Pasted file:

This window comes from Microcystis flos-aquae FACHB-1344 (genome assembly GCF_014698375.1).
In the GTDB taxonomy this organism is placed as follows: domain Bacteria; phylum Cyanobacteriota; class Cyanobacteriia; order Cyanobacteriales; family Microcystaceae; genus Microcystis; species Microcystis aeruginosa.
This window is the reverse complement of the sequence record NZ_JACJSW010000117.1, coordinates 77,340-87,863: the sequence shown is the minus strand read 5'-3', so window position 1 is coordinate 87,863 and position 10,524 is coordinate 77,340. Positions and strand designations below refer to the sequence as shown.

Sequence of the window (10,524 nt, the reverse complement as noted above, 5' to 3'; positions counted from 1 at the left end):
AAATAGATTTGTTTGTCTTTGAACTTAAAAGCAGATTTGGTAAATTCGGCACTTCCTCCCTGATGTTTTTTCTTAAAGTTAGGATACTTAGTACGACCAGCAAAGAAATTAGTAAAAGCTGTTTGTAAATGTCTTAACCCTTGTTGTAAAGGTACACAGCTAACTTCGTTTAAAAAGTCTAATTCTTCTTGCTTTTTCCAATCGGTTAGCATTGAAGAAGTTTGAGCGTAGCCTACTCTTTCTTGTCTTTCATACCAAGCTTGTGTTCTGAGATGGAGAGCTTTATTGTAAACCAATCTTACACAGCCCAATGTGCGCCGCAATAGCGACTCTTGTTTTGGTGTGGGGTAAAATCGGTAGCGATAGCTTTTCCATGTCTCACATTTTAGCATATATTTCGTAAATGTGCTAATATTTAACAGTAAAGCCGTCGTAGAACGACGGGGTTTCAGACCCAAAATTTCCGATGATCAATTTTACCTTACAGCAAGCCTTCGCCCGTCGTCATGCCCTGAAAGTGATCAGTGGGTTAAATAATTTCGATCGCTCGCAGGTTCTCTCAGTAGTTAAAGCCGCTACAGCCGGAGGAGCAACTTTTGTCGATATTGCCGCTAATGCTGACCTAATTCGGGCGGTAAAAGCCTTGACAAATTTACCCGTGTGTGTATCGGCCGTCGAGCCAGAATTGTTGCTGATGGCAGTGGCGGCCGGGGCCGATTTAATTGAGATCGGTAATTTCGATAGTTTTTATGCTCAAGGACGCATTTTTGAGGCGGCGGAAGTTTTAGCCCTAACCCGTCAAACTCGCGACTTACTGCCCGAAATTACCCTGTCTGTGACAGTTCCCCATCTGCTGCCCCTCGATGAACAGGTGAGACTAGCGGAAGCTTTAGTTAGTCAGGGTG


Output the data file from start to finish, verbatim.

This window comes from Microcystis flos-aquae FACHB-1344 (genome assembly GCF_014698375.1).
In the GTDB taxonomy this organism is placed as follows: domain Bacteria; phylum Cyanobacteriota; class Cyanobacteriia; order Cyanobacteriales; family Microcystaceae; genus Microcystis; species Microcystis aeruginosa.
This window is the reverse complement of the sequence record NZ_JACJSW010000117.1, coordinates 77,340-87,863: the sequence shown is the minus strand read 5'-3', so window position 1 is coordinate 87,863 and position 10,524 is coordinate 77,340. Positions and strand designations below refer to the sequence as shown.

Sequence of the window (10,524 nt, the reverse complement as noted above, 5' to 3'; positions counted from 1 at the left end):
AAATAGATTTGTTTGTCTTTGAACTTAAAAGCAGATTTGGTAAATTCGGCACTTCCTCCCTGATGTTTTTTCTTAAAGTTAGGATACTTAGTACGACCAGCAAAGAAATTAGTAAAAGCTGTTTGTAAATGTCTTAACCCTTGTTGTAAAGGTACACAGCTAACTTCGTTTAAAAAGTCTAATTCTTCTTGCTTTTTCCAATCGGTTAGCATTGAAGAAGTTTGAGCGTAGCCTACTCTTTCTTGTCTTTCATACCAAGCTTGTGTTCTGAGATGGAGAGCTTTATTGTAAACCAATCTTACACAGCCCAATGTGCGCCGCAATAGCGACTCTTGTTTTGGTGTGGGGTAAAATCGGTAGCGATAGCTTTTCCATGTCTCACATTTTAGCATATATTTCGTAAATGTGCTAATATTTAACAGTAAAGCCGTCGTAGAACGACGGGGTTTCAGACCCAAAATTTCCGATGATCAATTTTACCTTACAGCAAGCCTTCGCCCGTCGTCATGCCCTGAAAGTGATCAGTGGGTTAAATAATTTCGATCGCTCGCAGGTTCTCTCAGTAGTTAAAGCCGCTACAGCCGGAGGAGCAACTTTTGTCGATATTGCCGCTAATGCTGACCTAATTCGGGCGGTAAAAGCCTTGACAAATTTACCCGTGTGTGTATCGGCCGTCGAGCCAGAATTGTTGCTGATGGCAGTGGCGGCCGGGGCCGATTTAATTGAGATCGGTAATTTCGATAGTTTTTATGCTCAAGGACGCATTTTTGAGGCGGCGGAAGTTTTAGCCCTAACCCGTCAAACTCGCGACTTACTGCCCGAAATTACCCTGTCTGTGACAGTTCCCCATCTGCTGCCCCTCGATGAACAGGTGAGACTAGCGGAAGCTTTAGTTAGTCAGGGTG